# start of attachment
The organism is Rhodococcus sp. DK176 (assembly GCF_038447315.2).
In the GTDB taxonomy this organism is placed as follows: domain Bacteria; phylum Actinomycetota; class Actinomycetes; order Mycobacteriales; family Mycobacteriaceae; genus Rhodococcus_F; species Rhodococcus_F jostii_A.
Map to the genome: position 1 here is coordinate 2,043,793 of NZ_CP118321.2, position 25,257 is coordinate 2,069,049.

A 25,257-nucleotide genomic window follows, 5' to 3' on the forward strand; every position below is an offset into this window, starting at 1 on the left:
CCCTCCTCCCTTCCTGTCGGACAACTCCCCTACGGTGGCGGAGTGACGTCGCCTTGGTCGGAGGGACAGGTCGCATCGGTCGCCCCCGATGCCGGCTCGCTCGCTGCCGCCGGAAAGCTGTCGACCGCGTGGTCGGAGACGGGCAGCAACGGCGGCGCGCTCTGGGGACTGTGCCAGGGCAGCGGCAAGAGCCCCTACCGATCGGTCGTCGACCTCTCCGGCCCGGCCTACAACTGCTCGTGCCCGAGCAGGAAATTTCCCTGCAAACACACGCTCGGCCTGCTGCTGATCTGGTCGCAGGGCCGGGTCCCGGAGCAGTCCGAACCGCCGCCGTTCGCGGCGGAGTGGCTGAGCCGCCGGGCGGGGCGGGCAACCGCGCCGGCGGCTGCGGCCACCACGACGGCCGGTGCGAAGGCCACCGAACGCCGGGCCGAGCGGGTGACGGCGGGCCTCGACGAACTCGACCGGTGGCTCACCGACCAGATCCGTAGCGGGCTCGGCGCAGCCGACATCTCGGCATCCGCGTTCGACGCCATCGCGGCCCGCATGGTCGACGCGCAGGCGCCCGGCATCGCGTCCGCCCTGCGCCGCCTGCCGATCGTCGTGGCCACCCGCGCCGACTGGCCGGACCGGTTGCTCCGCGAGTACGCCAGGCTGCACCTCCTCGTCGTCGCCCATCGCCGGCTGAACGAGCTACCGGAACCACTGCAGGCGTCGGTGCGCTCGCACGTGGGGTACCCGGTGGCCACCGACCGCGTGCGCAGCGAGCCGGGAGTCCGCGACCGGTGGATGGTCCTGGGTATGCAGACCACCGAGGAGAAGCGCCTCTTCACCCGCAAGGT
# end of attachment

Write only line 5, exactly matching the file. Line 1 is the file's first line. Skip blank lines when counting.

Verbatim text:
CCCTCCTCCCTTCCTGTCGGACAACTCCCCTACGGTGGCGGAGTGACGTCGCCTTGGTCGGAGGGACAGGTCGCATCGGTCGCCCCCGATGCCGGCTCGCTCGCTGCCGCCGGAAAGCTGTCGACCGCGTGGTCGGAGACGGGCAGCAACGGCGGCGCGCTCTGGGGACTGTGCCAGGGCAGCGGCAAGAGCCCCTACCGATCGGTCGTCGACCTCTCCGGCCCGGCCTACAACTGCTCGTGCCCGAGCAGGAAATTTCCCTGCAAACACACGCTCGGCCTGCTGCTGATCTGGTCGCAGGGCCGGGTCCCGGAGCAGTCCGAACCGCCGCCGTTCGCGGCGGAGTGGCTGAGCCGCCGGGCGGGGCGGGCAACCGCGCCGGCGGCTGCGGCCACCACGACGGCCGGTGCGAAGGCCACCGAACGCCGGGCCGAGCGGGTGACGGCGGGCCTCGACGAACTCGACCGGTGGCTCACCGACCAGATCCGTAGCGGGCTCGGCGCAGCCGACATCTCGGCATCCGCGTTCGACGCCATCGCGGCCCGCATGGTCGACGCGCAGGCGCCCGGCATCGCGTCCGCCCTGCGCCGCCTGCCGATCGTCGTGGCCACCCGCGCCGACTGGCCGGACCGGTTGCTCCGCGAGTACGCCAGGCTGCACCTCCTCGTCGTCGCCCATCGCCGGCTGAACGAGCTACCGGAACCACTGCAGGCGTCGGTGCGCTCGCACGTGGGGTACCCGGTGGCCACCGACCGCGTGCGCAGCGAGCCGGGAGTCCGCGACCGGTGGATGGTCCTGGGTATGCAGACCACCGAGGAGAAGCGCCTCTTCACCCGCAAGGT